This week was frigidly cold, but the sky was deep blue, the sundogs were short but brilliant….and we even had moondogs. Who knew?
(For those who’ve never lived west of the Great Lakes -I’ve never saw them east of there…- sundogs are these parenthesis-type brackets of rainbows around the sun. On Really Cold days, I’ve seen them so they almost form a circle around the pulsating globe of yellow. Moondogs are the same…except at night. And, as Tom Hanks’ character, Larry Crowne, would say “Spec-tak-u-lar!”
To me, they feel like a prize for enduring the extra-deep cold. Because (I think) they only come with the bone-chilling cold, they are an unexpected gift. They pull me out of myself, making me notice the beauty, and fill me with awe that such beauty can only come after the very cold. (I suppose that after a walk outside a great mug of fair-trade hot chocolate has a similar effect.)
It’s a reminder to me, too, that the tough bits of life will pass, like a cocoon. Life always pushes through, coaxing good out from the bad. We can’t appreciate the good, the beauty, the light, unless we’ve endured the pain, the ugliness, the darkness that we all experience from time to time (or more often then that). That’s a hope I hold onto through those times in life that feel like I’m mired down in take-your-boot-off mud; fearing the one slip that will take me under.
My faith tradition has these images of hope as a recurring theme: rainbows after floods, return after being exiled from that place we call ‘home’, feasts after famine, resurrection after crucifixion, the world made new overcoming one so corrupt and violent.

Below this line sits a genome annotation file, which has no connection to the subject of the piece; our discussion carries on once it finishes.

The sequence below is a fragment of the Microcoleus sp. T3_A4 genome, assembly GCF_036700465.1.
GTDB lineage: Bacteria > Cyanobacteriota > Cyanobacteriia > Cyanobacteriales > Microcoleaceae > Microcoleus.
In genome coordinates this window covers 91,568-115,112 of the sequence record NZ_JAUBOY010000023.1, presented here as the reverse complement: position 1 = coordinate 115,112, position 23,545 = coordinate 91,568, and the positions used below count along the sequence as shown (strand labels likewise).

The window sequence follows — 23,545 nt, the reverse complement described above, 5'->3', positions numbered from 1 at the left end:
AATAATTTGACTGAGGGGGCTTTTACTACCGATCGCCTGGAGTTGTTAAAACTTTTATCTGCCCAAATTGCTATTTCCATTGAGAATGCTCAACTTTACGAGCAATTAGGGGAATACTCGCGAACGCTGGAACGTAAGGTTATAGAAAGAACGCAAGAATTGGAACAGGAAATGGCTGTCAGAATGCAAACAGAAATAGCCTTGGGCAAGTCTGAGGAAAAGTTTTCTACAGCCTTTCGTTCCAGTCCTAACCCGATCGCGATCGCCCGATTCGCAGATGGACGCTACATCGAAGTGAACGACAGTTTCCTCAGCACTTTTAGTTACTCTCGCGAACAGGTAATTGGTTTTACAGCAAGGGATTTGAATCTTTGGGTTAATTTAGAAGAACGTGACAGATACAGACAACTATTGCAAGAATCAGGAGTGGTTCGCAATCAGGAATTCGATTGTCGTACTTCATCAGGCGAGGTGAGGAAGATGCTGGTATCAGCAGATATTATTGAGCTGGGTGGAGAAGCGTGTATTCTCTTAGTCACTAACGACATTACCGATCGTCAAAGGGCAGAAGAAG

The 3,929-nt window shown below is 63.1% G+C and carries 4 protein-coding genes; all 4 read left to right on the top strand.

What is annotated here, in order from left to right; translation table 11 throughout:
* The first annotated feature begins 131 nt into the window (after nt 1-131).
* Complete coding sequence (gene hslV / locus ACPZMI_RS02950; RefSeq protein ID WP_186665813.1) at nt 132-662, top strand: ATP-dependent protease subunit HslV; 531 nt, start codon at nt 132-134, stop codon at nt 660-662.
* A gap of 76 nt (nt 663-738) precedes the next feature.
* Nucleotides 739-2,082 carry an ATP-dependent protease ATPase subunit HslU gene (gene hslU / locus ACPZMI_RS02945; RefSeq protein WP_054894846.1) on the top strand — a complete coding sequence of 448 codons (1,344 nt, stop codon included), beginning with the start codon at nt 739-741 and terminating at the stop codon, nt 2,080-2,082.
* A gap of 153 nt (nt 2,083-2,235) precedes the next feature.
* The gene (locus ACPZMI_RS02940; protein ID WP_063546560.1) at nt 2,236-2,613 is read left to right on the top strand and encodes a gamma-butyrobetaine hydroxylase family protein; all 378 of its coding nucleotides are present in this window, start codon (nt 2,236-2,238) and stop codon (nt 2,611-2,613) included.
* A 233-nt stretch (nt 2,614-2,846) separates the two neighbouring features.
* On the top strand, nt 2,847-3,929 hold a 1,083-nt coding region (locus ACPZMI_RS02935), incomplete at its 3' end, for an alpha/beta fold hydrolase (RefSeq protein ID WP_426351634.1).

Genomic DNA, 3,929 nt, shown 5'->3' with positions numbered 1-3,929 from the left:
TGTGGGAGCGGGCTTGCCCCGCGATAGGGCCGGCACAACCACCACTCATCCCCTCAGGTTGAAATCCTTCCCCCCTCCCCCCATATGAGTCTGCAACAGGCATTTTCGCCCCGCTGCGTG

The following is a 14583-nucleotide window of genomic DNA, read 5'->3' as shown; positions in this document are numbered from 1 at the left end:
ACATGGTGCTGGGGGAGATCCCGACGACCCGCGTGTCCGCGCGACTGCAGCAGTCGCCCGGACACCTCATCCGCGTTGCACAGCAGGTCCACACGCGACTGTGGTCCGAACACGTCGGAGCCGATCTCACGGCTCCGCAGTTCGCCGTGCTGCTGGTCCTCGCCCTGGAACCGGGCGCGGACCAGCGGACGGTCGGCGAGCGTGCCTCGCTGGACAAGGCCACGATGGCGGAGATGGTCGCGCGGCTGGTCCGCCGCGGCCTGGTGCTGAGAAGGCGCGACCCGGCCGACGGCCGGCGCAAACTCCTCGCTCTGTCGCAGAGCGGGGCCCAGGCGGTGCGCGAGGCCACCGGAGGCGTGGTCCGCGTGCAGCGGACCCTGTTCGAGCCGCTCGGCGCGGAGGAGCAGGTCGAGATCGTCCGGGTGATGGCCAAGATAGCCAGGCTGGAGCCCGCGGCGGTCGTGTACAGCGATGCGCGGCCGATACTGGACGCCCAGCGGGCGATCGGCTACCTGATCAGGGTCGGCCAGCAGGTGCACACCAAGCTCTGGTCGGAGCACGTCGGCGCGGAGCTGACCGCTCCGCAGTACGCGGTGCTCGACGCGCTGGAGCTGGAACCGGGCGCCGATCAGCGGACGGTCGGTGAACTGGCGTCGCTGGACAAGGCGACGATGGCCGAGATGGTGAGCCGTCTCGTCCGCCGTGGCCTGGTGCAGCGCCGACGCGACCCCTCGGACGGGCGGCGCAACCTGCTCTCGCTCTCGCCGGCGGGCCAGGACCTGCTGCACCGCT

What images and stories do you find yourself drawing on to maintain hope during those times in life that make you feel weighed down or drowning?
Those stories and images, and the moondogs, come to me as gifts to my soul when I have those days. This is all a kind of grace; and yes, it is amazing.
I’ve seen it work from the other end, too. When you listen to someone’s story and validate their humanity. (That’s sort of behind #MeToo), or do something very ordinary for someone unexpectedly, or smile at a stranger. Hmm another grace: we are not alone.
I’m starting a 6-week block called Lent. It’s a time for nurturing the soul, noticing these everyday gifts of grace. How each day lengthens by a mere 2 minutes…but it feels like a weight being lifted as sunrise comes earlier and sunset comes later. For me, Lent’s a time of making space in the busy-ness, and the business, of daily living to stop and notice. It fills the soul, this awareness.
It reminds me Life is a gift. It is a source of immense beauty, and awe. And if I stop long enough, and respond to that grace, I find I am in relationship with the Holy, and am Beloved. The second gift of Lent is that it makes me to wrestle with this question: what does it mean that I am God’s beloved?
Found the feature image on Google Images; it’s from fineartamerica.com